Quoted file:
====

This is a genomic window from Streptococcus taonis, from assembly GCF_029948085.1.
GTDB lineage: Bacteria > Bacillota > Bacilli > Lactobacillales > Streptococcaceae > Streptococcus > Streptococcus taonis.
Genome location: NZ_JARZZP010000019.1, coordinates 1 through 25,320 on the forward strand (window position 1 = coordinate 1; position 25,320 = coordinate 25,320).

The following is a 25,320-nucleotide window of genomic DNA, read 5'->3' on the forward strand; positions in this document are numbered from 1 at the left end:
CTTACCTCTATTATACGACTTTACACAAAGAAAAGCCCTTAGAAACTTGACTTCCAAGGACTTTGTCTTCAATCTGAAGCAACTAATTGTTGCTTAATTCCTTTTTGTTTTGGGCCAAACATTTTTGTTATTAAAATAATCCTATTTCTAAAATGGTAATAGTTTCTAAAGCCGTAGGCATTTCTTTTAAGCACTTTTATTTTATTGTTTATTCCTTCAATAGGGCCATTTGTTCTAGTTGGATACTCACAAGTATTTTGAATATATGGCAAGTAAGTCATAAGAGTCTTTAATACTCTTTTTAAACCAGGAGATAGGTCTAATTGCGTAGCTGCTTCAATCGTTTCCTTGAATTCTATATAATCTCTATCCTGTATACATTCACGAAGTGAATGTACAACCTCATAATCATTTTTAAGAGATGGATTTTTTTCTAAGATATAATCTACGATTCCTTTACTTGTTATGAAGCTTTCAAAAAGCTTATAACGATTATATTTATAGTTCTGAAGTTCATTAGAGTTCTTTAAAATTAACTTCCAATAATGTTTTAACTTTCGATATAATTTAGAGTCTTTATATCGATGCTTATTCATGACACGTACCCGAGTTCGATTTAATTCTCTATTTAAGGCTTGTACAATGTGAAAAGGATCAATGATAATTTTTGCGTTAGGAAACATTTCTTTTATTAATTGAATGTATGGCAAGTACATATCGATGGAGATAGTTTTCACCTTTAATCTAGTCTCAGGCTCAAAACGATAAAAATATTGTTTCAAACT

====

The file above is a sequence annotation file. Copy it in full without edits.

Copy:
This is a genomic window from Streptococcus taonis, from assembly GCF_029948085.1.
GTDB lineage: Bacteria > Bacillota > Bacilli > Lactobacillales > Streptococcaceae > Streptococcus > Streptococcus taonis.
Genome location: NZ_JARZZP010000019.1, coordinates 1 through 25,320 on the forward strand (window position 1 = coordinate 1; position 25,320 = coordinate 25,320).

The following is a 25,320-nucleotide window of genomic DNA, read 5'->3' on the forward strand; positions in this document are numbered from 1 at the left end:
CTTACCTCTATTATACGACTTTACACAAAGAAAAGCCCTTAGAAACTTGACTTCCAAGGACTTTGTCTTCAATCTGAAGCAACTAATTGTTGCTTAATTCCTTTTTGTTTTGGGCCAAACATTTTTGTTATTAAAATAATCCTATTTCTAAAATGGTAATAGTTTCTAAAGCCGTAGGCATTTCTTTTAAGCACTTTTATTTTATTGTTTATTCCTTCAATAGGGCCATTTGTTCTAGTTGGATACTCACAAGTATTTTGAATATATGGCAAGTAAGTCATAAGAGTCTTTAATACTCTTTTTAAACCAGGAGATAGGTCTAATTGCGTAGCTGCTTCAATCGTTTCCTTGAATTCTATATAATCTCTATCCTGTATACATTCACGAAGTGAATGTACAACCTCATAATCATTTTTAAGAGATGGATTTTTTTCTAAGATATAATCTACGATTCCTTTACTTGTTATGAAGCTTTCAAAAAGCTTATAACGATTATATTTATAGTTCTGAAGTTCATTAGAGTTCTTTAAAATTAACTTCCAATAATGTTTTAACTTTCGATATAATTTAGAGTCTTTATATCGATGCTTATTCATGACACGTACCCGAGTTCGATTTAATTCTCTATTTAAGGCTTGTACAATGTGAAAAGGATCAATGATAATTTTTGCGTTAGGAAACATTTCTTTTATTAATTGAATGTATGGCAAGTACATATCGATGGAGATAGTTTTCACCTTTAATCTAGTCTCAGGCTCAAAACGATAAAAATATTGTTTCAAACT